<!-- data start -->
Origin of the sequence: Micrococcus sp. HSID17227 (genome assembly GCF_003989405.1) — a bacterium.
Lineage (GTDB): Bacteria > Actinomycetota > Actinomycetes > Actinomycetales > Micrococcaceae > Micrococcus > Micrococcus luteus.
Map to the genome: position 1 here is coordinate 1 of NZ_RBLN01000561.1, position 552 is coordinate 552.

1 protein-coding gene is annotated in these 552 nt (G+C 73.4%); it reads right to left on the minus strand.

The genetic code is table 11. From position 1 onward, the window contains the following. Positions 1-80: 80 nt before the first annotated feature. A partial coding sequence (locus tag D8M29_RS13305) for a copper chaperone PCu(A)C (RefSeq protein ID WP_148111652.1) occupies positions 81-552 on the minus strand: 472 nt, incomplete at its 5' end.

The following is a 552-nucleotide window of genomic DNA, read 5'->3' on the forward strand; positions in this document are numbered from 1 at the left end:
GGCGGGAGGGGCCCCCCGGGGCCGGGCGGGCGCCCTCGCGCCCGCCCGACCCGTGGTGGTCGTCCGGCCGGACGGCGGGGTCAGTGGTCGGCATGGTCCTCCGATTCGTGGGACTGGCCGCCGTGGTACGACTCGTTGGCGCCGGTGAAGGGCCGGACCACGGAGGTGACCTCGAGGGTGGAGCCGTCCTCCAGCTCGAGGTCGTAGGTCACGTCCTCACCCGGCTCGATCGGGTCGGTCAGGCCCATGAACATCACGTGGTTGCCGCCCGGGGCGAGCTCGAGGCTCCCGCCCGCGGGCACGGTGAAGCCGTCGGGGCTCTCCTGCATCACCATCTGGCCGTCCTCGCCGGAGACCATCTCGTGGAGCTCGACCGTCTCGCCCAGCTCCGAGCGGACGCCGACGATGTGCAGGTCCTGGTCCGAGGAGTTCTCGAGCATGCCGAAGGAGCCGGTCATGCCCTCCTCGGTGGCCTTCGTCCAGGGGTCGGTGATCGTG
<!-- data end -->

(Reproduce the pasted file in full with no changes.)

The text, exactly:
Origin of the sequence: Micrococcus sp. HSID17227 (genome assembly GCF_003989405.1) — a bacterium.
Lineage (GTDB): Bacteria > Actinomycetota > Actinomycetes > Actinomycetales > Micrococcaceae > Micrococcus > Micrococcus luteus.
Map to the genome: position 1 here is coordinate 1 of NZ_RBLN01000561.1, position 552 is coordinate 552.

1 protein-coding gene is annotated in these 552 nt (G+C 73.4%); it reads right to left on the minus strand.

The genetic code is table 11. From position 1 onward, the window contains the following. Positions 1-80: 80 nt before the first annotated feature. A partial coding sequence (locus tag D8M29_RS13305) for a copper chaperone PCu(A)C (RefSeq protein ID WP_148111652.1) occupies positions 81-552 on the minus strand: 472 nt, incomplete at its 5' end.

The following is a 552-nucleotide window of genomic DNA, read 5'->3' on the forward strand; positions in this document are numbered from 1 at the left end:
GGCGGGAGGGGCCCCCCGGGGCCGGGCGGGCGCCCTCGCGCCCGCCCGACCCGTGGTGGTCGTCCGGCCGGACGGCGGGGTCAGTGGTCGGCATGGTCCTCCGATTCGTGGGACTGGCCGCCGTGGTACGACTCGTTGGCGCCGGTGAAGGGCCGGACCACGGAGGTGACCTCGAGGGTGGAGCCGTCCTCCAGCTCGAGGTCGTAGGTCACGTCCTCACCCGGCTCGATCGGGTCGGTCAGGCCCATGAACATCACGTGGTTGCCGCCCGGGGCGAGCTCGAGGCTCCCGCCCGCGGGCACGGTGAAGCCGTCGGGGCTCTCCTGCATCACCATCTGGCCGTCCTCGCCGGAGACCATCTCGTGGAGCTCGACCGTCTCGCCCAGCTCCGAGCGGACGCCGACGATGTGCAGGTCCTGGTCCGAGGAGTTCTCGAGCATGCCGAAGGAGCCGGTCATGCCCTCCTCGGTGGCCTTCGTCCAGGGGTCGGTGATCGTG